More than how we evaluate visualizations, positivism also impacts how our visualizations are interpreted. Lots of people assume that “data” are just objective facts about the world, and that there’s no arguing with a visualization. I’m reminded of Peck et al.’s work on rural attitudes towards visualizations. Certain groups of people would ignore political leanings or the credibility of sources just because, well the data is the data. Drucker has been talking about this problem, this reification and false objectivity of data in visualizations, for years. Her capstone talk highlighted how this can be particularly problematic for things like geography and time. We all have our subjective and elastic impressions of time and space, and just visualizing things on a common “objective” scale flattens and erases all sorts of important information, especially for humanities data. Visualizations and maps are not mirrors of the world, but designed artifacts representing a set of perspectives.
Adam Bradley, Victor Sawal, Christopher Collins
The last artifact of positivism in our visualization praxis is how our visualization systems are designed. I’ve used what I call the “ethernet delusion” in the past to describe visualization design practice: the notion that the one goal of information design is to maximize the speed and throughput of data transmission to the human brain, as though a visualization is just a big ethernet cable sticking out of a server and into your occipital lobe. Missing from this is that comprehension and understanding is a process, and that more than just communicating data we also need to promote reflection and skepticism and all of the parts of generating and owning knowledge that are distinct from just having facts. In something of a parallel to the “slow food” movement, Bradley et al. propose a “slow visualization” movement that encourages us to develop systems that force people to slow down, and develop ownership and guidance over their analysis. Dovetailing nicely with the Meyer and Dykes work mentioned above, I wonder if our standard hammers for evaluation (quantitative studies of time and error, with perhaps a perfunctory qualitative analysis of user satisfaction) discourage us from building us these systems, and supporting use cases beyond just getting a set of numbers in front of our eyeballs as quickly as possible.
“VAST House Style”
This one wasn’t a paper, but Enrico Bertini had a tweet this year reflecting on the conference that got me thinking. He refers specifically to the visual analytics arm of the conference (VAST), but I think it’s true for the conference as a whole as well:
Just like the New York Times and FiveThirtyEight and xkcd and so on have their instantly recognizable visual signatures, I fear that Enrico Bertini is pointing out what VIS’s house style is: lots of coordinated views in a dashboard that don’t make any sense at a glance unless you’ve spent a lot of time with the designers or with the data.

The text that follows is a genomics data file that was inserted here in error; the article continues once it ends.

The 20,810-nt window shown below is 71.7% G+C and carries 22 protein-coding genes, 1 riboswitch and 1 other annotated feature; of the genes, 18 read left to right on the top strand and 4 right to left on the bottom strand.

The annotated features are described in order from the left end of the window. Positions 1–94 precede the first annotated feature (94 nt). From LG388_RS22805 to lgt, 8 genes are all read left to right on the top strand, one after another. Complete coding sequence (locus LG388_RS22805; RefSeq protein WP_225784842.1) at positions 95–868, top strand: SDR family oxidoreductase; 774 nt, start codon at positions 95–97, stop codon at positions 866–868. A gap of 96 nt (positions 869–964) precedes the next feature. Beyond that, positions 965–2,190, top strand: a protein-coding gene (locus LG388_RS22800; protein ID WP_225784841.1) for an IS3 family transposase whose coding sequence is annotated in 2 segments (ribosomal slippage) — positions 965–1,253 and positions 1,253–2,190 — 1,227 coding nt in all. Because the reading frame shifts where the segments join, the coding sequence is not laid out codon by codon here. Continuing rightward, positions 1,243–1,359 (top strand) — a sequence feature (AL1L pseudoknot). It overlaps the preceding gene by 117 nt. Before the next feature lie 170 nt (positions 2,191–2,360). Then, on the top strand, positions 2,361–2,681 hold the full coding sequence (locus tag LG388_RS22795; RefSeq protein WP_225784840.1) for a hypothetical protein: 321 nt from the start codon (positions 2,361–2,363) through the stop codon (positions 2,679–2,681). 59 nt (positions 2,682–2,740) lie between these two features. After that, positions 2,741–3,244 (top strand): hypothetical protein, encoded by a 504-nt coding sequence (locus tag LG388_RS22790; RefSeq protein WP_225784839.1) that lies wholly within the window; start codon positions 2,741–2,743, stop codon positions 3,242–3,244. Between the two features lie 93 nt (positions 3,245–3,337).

I get the impulse: we want to show off how much complex thinking we did, and since we’re usually working with people who have extremely complex problems and data sets, one or two simple views aren’t going to cut it. And these sorts of systems usually result in impressive teaser figures for our papers. But I wonder how much utility people get out of these “kitchen sink” views. We’ve got all of these cool narrative structures for visualizing data, and allegedly a lot of expertise and simplifying and abstracting data to usable forms, but we’re still making people dive into the deep end immediately with our designs. How would a journalist present the information that we’ve so painstakingly organized for our domain collaborators? Or a statistician? I bet it wouldn’t look much like yet another kitchen sink dashboard. I bet there would be a lot more narrativity and text and explanations if our professional rewards were less centered around engineering flashy systems.
The academic visualization community is already a radically different beast today than it was ten years ago. I had a minor moment of disbelief when I realized that I could make this claim with certainty; this was my 9th time attending VIS. And I bet it will be nearly unrecognizable ten years from now. It seems silly to think of a field as relatively young as ours having an old guard that is being deposed, but it sure seems like that’s what I’m seeing. We’re adopting all sorts of new perspectives and priorities and even epistemologies. There are other trends that I picked up on at the conference (I intentionally avoided the subject of machine learning in this post, for instance, despite ML being the omnipresent subject of discussion), but I wanted to record these kinds of sea changes as they happen. What troubles are we running into, in our current ways of thinking about visualization design? What needs to happen to our discipline to gives us the tools to think our way through these problems, and how can we bring those changes about?